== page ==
Struggling with sin, living within oneself, and constantly falling into one or another sin, man experientially and not theoretically comes to know his own deprivation, his own weakness, which gradually helps him to acquire humility. Everywhere and at all times vanquished by sins, man, finally, in deep contrition of heart, with tears, falls before the Lord and admits, from the depths of his soul, to his sinfulness. In his powerlessness he is unable to defeat sin and cries out to the Lord, “God, if thou wilt, thou canst make cleanse me (as the leper said [Matt. 8:2]), I cannot do anything myself… Lord, teach me to do Thy will [Ps. 142:10], Lord, bring my soul out of prison [Ps. 141:7].” Here is where man perceives the great mercy of God towards fallen man, for in sincere repentance the Lord shields man, removes his sin, heals the wounds of his soul created by sin, and man, by his own experience, comes to know God in His being, His providence for man, and perceives that “the Lord is near to them that are of a contrite heart” [Ps. 33:18], that He is truly the healer of our souls, among other things.
In this manner, falling into sin, though evil, becomes the cause of a great good. In this is the marvelous Wisdom of God, as it is in all things, in all things…
Therefore, my dear, don’t despond when you fall into sin but admit your guilt before God, confess to Him your sin, not blaming anyone, humble yourself, perceive your feebleness in everything and ask of the Lord that He will fulfill within you His holy commandments. But this doesn’t mean that you yourself don’t have to fight sin with all your efforts. You need to fight sin with all your efforts, to learn the techniques of the Holy Fathers to fight with sin, to anticipate all circumstances leading to either victory or defeat, to avoid the latter and seek the first, and, most importantly, at the beginning of sinful thoughts, don’t stop calling, with all your heart, to the Lord for help knowing your own feebleness to defeat sin. Even if you fall into sin, then, even while committing it, you should call out to the Lord and not be ashamed, place your thoughts before God saying, “Look, Lord, you see what I’m doing, have mercy on me, help me to gain freedom from the devil.” And then cry before the Lord internally, appeal to Him more often to help you throughout your life in everything, for it is hard to fulfill the commandments in this world. This is why the ancient fathers cried for the people of our time, that many would perish from sin.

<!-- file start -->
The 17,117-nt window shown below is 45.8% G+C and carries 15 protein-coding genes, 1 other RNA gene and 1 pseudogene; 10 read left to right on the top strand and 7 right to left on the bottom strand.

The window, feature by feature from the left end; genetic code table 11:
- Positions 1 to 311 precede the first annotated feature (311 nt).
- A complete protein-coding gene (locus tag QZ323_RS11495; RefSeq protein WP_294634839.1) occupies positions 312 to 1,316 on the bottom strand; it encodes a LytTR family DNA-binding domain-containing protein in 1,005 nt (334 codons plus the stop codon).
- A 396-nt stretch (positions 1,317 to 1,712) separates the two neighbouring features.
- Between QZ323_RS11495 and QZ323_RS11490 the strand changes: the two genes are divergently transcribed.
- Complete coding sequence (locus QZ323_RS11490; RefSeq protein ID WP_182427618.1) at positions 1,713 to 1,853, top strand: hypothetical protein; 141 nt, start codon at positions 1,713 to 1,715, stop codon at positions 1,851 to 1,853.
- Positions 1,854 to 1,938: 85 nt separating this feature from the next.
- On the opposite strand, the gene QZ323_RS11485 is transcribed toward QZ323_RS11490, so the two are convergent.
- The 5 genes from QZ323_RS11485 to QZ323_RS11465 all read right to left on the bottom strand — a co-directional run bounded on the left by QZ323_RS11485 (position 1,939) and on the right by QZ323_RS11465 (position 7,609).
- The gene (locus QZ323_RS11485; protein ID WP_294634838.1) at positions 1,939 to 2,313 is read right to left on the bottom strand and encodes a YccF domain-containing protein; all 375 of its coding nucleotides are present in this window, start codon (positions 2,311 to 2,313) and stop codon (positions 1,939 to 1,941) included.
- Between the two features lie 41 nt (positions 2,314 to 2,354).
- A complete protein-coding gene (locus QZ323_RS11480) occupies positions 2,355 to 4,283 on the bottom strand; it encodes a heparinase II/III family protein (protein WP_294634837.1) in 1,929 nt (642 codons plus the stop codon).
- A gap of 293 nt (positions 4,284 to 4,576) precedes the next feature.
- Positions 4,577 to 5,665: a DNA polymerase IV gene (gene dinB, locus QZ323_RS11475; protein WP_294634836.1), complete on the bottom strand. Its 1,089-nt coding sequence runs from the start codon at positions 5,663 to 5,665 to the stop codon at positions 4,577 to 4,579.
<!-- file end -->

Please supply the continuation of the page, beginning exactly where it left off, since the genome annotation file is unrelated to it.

There is another powerful means in the fight with sin: as soon as you have fallen into a major sin, go and confess before a priest. If you aren’t able to immediately then confess at the first chance; in no case put it off until tomorrow or later! The one who often and immediately confesses sin proves that he hates sin, that he hates the devil’s captivity, and is prepared to endure the shame of confession if it rids him and cleanses him of sin, for which he receives from the Lord a complete victory in the future, and does not fall into pride and a high opinion of himself. Pay attention to this! (The nets of the devil are everywhere).
And so, make a good beginning [Fourth evening prayer of St. John Chrysostom]: struggle according to your strength; don’t despair when you fall into sins but grieve the fall; cry out to the Lord; anticipate circumstances; and avoid the harmful and dangerous; confess immediately before a priest; acquire humility by remembering your former and present sins and falls and the Lord will help you; then you will be a skilled powerful warrior of Christ, who subsequently will be able to help others.
Don’t give way to laziness… Don’t abandon your little rule of prayer. Make a habit of, at least once an hour, turning to the Lord and the Mother of God with prayer for forgiveness and help. If you have the ability and strength then do this more often.
The Lord help you through the prayers of St. Sergei and the other Radonezh wonderworkers!